I am a stereotypical Christian girl. I like calligraphy and flowers and tea. I post Instagram photos of my devotions. I have read I Kissed Dating Goodbye. And to top it all off, I made a commitment to being single for a year.
Now, it may sound incredibly silly to you, because it definitely did to me when I first heard people talking about this. Commit to being single? If you’re already single, there isn’t really a purpose to this, right? Wrong! Though I was and am single, and I didn’t have anyone banging down my door with marriage proposals, I decided that taking a year to purposely be single could be a cool idea…And you know, all my friends were doing it.
I started off the year with this firm resolve to not date…Which wasn’t that hard considering I didn’t have anyone asking. But after a month or two I realized that, though I was single and not in any form of romantic relationship, my head spent a weirdly large amount of time thinking about it. I guess you can say that I have been a bit boy crazy for the majority of my life – I have found that I always had this desire to love and be loved in return by a guy. I don’t know where this came from or when it started, but it’s been there for a very long time. Without meaning to, I would size up the guys I met and see if they were the one for me, and I would also try to fit myself into a mold of someone who could be deemed loveable.
As my year of singleness progressed, I realized that this had nothing to do with not dating and everything to do with what I based my identity in. I took time to reflect on the past seasons and moments in my life and I found one thing: I have always been searching for romantic acceptance to validate who I am as a woman. I can’t remember a time when I wasn’t vying for some guys affections or trying to catch someone’s eye. I wouldn’t call myself a big flirt, but I do subtly invest my heart and attention into someone and expect some kind of return. Eventually there were little pieces of my heart that I had handed over to people without any intention of doing so. Now, I had time set aside to gather those pieces of my heart and learn to hold onto them a little tighter.
I had some days that were incredibly hard and I would get mad at God because I felt like he just wanted me to be lonely and miserable. I had other days where I felt on top of the world and had huge revelations of my own identity and who I am. All in all, it was an amazing year, if not a very difficult one. As I grew in the foundation of who I was, I struggled with other things like stress, anxiety, fear and loneliness – it was like I would take two steps forward and then one step back.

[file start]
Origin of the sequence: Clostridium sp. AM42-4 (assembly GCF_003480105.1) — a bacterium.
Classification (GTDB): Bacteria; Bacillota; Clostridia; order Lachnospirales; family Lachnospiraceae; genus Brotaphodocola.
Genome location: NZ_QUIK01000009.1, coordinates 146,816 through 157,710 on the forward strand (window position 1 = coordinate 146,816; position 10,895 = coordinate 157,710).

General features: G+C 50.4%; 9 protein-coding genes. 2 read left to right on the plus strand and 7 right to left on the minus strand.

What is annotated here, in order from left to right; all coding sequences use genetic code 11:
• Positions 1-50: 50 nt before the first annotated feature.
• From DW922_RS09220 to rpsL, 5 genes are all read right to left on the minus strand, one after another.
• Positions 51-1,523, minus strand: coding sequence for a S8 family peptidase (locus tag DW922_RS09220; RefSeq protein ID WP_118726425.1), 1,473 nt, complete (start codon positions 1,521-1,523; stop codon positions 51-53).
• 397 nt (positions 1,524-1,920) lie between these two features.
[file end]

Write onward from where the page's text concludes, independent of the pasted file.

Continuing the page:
Eventually it became clear to me, this year wasn’t about focusing on being single and not dating, but it was time to focus on God and who he wanted me to be. As soon as I stopped expecting myself to stop feeling and thinking about relationships and centered myself on hearing God and obeying him, the whole thing became significantly easier. No longer was I worried about feeling the wrong things, but I automatically started focusing on more important things. I created a habit of not making romantic relationships my goal, but I made knowing God my goal and watched a lot of other things in my life fall into place.
My year ended on March 31st and I did celebrate a little bit. I had the joy of cutting off an ugly bracelet I had made as a reminder of what I had committed the past year to. However, the end of my year of singleness brought a lot of self reflection with it. After the eight month mark the whole singleness mindset became automatic and at the end of the year I rarely had to stop myself from actively thinking about being in a relationship or even wanting it badly. At the end of the year I also found that I have never been more comfortable in my own body – without even meaning to, I grew hugely in my confidence and physical security. I noticed that I trusted God so much more. I had spent a year putting him before relationships every single day and purposely choosing him over seeking a person to spend my future with and, while trusting him with something as large as that, I began to notice that I trusted him immensely in most things. I trusted him with my health, and through that I began to take care of myself more and start better habits. I trusted him with my finances and I was blessed so much in donations and gifts. I trusted him with my desires for education and he gave me clarity and direction of what to do next.
The most important thing that I learned over the entire year was that I am God’s child. That is my identity and it doesn’t rely on other people. I don’t need to be special to someone else to be special to God. He has found me lovely and beautiful and lacking nothing – now I am working on seeing myself that way. I do desire to be in a relationship one day, but I’ve realized that that isn’t my purpose or goal. I am here to know God and to love him. Only through doing those things will I feel the full satisfaction of living.